Thankfully, we don't have to use sharpened clams to achieve today's lofty beauty standards. With all of our modern technology, there is certainly a variety of ways to keep stubble at bay. A lot of guys choose to use a utilitarian electric shaver. These get the job done quickly, but definitely don't provide that smooth-as-silk feeling that the cheek so relishes.

The traditional safety razor has undergone a facelift in the last two decades, as well. A far cry from the standard, plastic, disposable type, some models even feature vibration and as many as five parallel blades to make shaving more effective. But in over 300 years of use, the straight razor as we know it has consistently given one of the closest shaves available. And with the right technique and upkeep, it can be very easy and economical as well.

Why Use A Straight Razor?

One of the great reasons to use this old-school shaving method is evidenced by the discovery of intact metal shaving tools from the 4th century B.C.E. A quality knife, kept well, can pass down through generations without losing its effectiveness.

Professional-quality models are made from a number of different high-hardness steels. Stainless steel is easier to care for and retains a good edge even with moderate upkeep. Carbon steel, popular among many enthusiasts, often holds a sharper edge for longer, but requires more experience to properly hone and a bit more work to maintain and protect. A lot of prominent brands use their own proprietary alloys with special inclusions such as silver or extra chromium, offering certain improvements to hardness and edge retention.

A good cut-throat blade might set you back quite a bit more than a pack of disposable razors. But it's the last one you'll ever have to buy, and the traditional barber's tool will give you a tighter and more comfortable shave than a safety razor ever could. Furthermore, for those facial hair artists in the crowd, the highest precision manscaping can only be done with a perfectly honed piece of metal.

Of course, using this retro beauty technique can be slightly off-putting, especially the first few times you're running that razor-sharp blade across your neck. But with care, attention, and patience, straight razors can shear the hair from your face as quickly and safely as other tools. Many cut-throat aficionados will agree that the user has far more control of an open blade than they do of the fixed-style apparatus used in safety razors that's often shrouded in plastic and gets irreparably dull after multiple uses.

Getting The Most From Your Blade

Like any knife, shaving implements become dull with use. The upkeep of a straight razor is similar to the care of any other high-quality knife. Actually, the steel used in many razor blades is comparable to that used in a lot of high-end chef's knives — some of which have directly borrowed alloys from successful razor smiths, to great culinary success. And, while the care of your heirloom-quality tool does require a certain soft touch, it's actually pretty simple, and it's something you can master with a little practice.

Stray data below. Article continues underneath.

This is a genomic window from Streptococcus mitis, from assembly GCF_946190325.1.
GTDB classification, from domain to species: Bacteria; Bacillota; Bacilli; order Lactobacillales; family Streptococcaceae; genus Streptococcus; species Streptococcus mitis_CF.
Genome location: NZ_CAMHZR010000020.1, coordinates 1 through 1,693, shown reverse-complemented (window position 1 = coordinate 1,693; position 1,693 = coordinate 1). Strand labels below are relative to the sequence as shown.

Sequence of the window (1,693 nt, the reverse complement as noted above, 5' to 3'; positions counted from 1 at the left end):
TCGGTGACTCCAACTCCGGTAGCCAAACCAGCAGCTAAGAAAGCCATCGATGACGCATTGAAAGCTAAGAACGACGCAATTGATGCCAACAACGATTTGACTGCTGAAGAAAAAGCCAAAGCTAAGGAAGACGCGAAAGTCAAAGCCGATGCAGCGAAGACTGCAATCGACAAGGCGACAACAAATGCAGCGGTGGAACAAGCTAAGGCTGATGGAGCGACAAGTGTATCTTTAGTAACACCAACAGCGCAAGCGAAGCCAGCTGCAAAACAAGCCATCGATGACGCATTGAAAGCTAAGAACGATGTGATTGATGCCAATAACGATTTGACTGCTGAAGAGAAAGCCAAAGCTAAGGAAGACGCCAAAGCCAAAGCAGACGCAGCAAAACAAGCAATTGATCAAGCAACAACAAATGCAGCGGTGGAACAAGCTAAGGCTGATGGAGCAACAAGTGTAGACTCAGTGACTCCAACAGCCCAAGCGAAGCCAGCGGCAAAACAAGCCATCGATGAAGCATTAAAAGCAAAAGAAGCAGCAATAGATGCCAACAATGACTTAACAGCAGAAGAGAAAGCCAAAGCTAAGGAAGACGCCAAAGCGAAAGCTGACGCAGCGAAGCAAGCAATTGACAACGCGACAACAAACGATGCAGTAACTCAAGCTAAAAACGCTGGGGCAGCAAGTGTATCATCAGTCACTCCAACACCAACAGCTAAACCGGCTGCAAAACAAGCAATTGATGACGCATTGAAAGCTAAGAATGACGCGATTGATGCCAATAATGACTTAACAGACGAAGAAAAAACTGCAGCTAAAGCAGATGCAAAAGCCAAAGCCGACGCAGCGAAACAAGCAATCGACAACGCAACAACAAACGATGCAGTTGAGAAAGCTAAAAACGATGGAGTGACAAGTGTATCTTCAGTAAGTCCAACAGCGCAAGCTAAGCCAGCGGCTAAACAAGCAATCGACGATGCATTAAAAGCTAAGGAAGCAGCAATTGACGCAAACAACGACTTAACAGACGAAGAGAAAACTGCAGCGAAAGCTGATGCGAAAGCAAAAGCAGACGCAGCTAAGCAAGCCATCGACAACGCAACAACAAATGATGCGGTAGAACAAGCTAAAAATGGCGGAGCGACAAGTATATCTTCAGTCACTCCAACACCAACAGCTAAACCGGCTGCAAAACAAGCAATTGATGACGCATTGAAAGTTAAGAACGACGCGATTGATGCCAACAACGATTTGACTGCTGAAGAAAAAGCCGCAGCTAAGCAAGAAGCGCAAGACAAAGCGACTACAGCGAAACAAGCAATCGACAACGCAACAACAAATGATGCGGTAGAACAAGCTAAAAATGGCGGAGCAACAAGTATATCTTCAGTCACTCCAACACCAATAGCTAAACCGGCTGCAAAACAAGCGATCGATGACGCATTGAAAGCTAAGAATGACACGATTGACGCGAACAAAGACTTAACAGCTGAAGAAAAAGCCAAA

Let's start by touching on the concept of sharpness. A truly sharp knife has a finely tapered edge that's free from nicks and distortions, even on a microscopic level. As a blade encounters objects of varying resilience, the very edge is forced out of true. Over time, the edge curls over ever so slightly, preventing a clean cut.

Kitchen knives require frequent sharpening because they have to cut through a lot of food items that are rather hard. Because razors only ever meet damp hair, they tend to need less sharpening so long as they are properly honed. The honing process used on a straight razor is also known as stropping. The tool used (a strop) is nothing more than a leather band of a consistent smoothness that's securely anchored on one end. The barber simply pulls the strop tight and runs the razor backward down its length using gentle pressure and moderate speed.

It's a pretty simple process, but it does require a bit of practice and attention to detail. For example, too much pressure can result in increasingly rolled edges, and anything but a perfectly clean blade can damage the strop and, subsequently, the razor itself. After stropping, you should finish your blade with oil before storage. This is especially true for carbon-steel blades to keep them from oxidizing, pitting, and rusting.

Of course, as when using any hair-removal product, care should be taken to ensure personal safety. Just like any tools, your shaving kit is safest when everything is in full, working order. Luckily, a straight razor makes that maintenance easy, and leads to a great final product: your beautiful, smooth face.

Please use caution when shaving the face or other sensitive areas.

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Last updated on November 09, 2017 by Chase Brush

Chase is a freelance journalist with experience working in the areas of politics and public policy. Currently based in Brooklyn, NY, he is also a hopeless itinerant continually awaiting his next Great Escape.